Stopping Violence against Women in Refugee Settlements in Uganda

from American Refugee Committee International
Published on 24 Aug 2012

ARC Working with Local Communities to Help Refugees Who Fled to Uganda from Five African Countries

Kampala, Uganda (August 24, 2012)—Recent violence in Sudan and Democratic Republic of Congo has forced thousands of people to flee their homes and seek refuge in neighboring Uganda. In the Ugandan settlements where refugees live, violence against women is a growing concern.

The American Refugee Committee has been working with partners and refugee communities to address gender-based violence in the settlements since 2008. ARC recently received supplementary funding from Bureau of Population Refugee and Migration (BPRM) to support its efforts in working with communities to address the issue in four refugee settlements: Kyangwali, Kyaka, Nakivale and Rwamwanja.

“With the support of BPRM, we have been able to build a-drop-in center, which acts as a safe haven for survivors of gender-based violence who are at risk of further harm,” said Ralf Nico Thill, ARC’s Country Director for Uganda. “The safe house provides shelter to survivors during the period they need medical or legal attention—and its proximity to the health unit and police post makes it easy for survivors to access services timely and appropriately.”

ARC has helped more than 25,000 refugees who fled to Uganda from five countries, including Democratic Republic of Congo (DRC), Sudan, Rwanda, Burundi, and Kenya. More than 98% of the refugees living in the settlement are from DRC and Sudan.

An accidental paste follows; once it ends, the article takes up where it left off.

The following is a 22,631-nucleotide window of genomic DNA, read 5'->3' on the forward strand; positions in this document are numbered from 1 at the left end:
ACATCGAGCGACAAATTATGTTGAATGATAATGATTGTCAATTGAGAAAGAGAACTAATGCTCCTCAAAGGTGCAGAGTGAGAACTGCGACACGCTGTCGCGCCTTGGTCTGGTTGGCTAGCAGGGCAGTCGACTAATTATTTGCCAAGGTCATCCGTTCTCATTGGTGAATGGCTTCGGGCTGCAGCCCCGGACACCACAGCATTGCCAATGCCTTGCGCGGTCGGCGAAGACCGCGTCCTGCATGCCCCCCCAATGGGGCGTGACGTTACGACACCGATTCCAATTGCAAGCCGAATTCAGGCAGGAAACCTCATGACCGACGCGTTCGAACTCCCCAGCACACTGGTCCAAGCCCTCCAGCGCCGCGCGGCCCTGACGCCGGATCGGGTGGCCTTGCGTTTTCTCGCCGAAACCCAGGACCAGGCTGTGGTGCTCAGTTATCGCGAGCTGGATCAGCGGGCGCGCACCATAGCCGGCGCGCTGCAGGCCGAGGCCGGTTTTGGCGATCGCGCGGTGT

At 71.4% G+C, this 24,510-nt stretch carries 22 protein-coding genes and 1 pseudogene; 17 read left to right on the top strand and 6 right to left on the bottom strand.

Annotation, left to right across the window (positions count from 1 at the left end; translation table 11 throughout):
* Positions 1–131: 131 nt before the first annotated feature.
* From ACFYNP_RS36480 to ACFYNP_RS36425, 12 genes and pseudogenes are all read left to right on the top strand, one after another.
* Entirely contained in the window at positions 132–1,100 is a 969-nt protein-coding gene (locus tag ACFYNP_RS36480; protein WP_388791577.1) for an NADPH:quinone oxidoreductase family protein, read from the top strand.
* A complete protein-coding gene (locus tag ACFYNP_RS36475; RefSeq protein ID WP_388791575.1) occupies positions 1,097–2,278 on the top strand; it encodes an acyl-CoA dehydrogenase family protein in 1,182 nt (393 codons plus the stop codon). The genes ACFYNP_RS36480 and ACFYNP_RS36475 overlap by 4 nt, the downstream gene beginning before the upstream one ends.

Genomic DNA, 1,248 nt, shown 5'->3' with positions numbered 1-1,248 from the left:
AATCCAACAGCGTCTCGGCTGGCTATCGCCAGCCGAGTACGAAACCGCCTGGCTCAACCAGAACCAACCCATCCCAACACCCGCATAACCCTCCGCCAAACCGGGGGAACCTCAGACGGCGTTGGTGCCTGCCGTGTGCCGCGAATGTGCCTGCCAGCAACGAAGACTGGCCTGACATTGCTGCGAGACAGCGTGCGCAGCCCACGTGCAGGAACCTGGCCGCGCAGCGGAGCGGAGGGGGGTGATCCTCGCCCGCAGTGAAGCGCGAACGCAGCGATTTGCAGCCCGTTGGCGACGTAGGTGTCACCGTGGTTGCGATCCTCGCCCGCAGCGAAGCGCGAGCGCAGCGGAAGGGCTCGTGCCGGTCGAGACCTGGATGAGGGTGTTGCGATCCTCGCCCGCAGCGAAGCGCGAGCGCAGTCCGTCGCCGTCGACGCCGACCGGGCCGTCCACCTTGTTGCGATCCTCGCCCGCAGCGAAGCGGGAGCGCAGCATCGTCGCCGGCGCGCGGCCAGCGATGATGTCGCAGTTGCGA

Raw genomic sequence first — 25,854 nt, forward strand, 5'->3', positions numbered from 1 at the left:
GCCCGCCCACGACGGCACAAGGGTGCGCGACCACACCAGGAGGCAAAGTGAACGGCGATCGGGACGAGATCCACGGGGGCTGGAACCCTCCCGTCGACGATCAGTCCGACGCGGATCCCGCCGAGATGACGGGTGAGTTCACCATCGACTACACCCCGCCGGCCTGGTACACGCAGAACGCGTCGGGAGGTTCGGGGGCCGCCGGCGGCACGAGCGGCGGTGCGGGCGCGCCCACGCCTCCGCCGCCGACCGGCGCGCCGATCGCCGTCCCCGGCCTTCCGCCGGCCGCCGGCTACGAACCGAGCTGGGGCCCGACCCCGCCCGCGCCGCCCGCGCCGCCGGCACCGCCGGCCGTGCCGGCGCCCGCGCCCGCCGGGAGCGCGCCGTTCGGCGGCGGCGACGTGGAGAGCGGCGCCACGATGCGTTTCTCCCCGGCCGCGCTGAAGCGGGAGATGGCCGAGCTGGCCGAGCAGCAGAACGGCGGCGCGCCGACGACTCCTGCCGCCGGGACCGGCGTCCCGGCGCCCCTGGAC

The BPRM funding supports:

  • Training health workers on clinical management of rape survivors (CMRS),

  • Training partners at Kyangwali refugee settlement camp on caring for survivors of gender-based violence,

  • Comprehensive supplies of drugs to treat HIV/AIDS and sexually transmitted infections, and

  • Essential supplies for protection houses in three settlements.

ARC has worked to strengthen responses to gender-based violence by collaborating with partners to accomplish the following:

  • Train Refugee Welfare Committee and Community Activists on response and prevention of gender-based violence in the settlement;

  • Train officials from the Office of the Prime Minister, police, and health workers on gender-based violence, gender-sensitive mediation skills, and referral pathways;

  • Develop the Standard Operating Procedures in collaboration with other partners to guide the implementing partners in gender-based violence intervention (the Procedures have been agreed upon and signed by all partners and is in operation); and

  • Staff an ongoing 24-Hour GBV Hotline, which serves as a direct information point to survivors who need support from ARC psychosocial support officers.


American Refugee Committee (ARC) programs are built from the ground up. We work with people at the most vulnerable points in their lives, when they have lost everything to war or disaster. They let us know what they need most, and we work together to develop ways to help them get it. Our programs are as diverse as the people we serve, but they all work together for the same goal: to help people take back control of their lives. We have worked with refugees around the world for more than 30 years, and our 2,000 staff members help nearly 2.5 million people a year throughout Africa and Asia. We also actively partner with people and organizations to create important change in the world. ARC is building a 21st Century humanitarian organization rooted in co-creating with committed people to provide more meaningful solutions to humanitarian crises worldwide. We are based in Minneapolis, MN. To learn more, visit


Contact: Therese Gales, American Refugee Committee; +1 612 607 6494;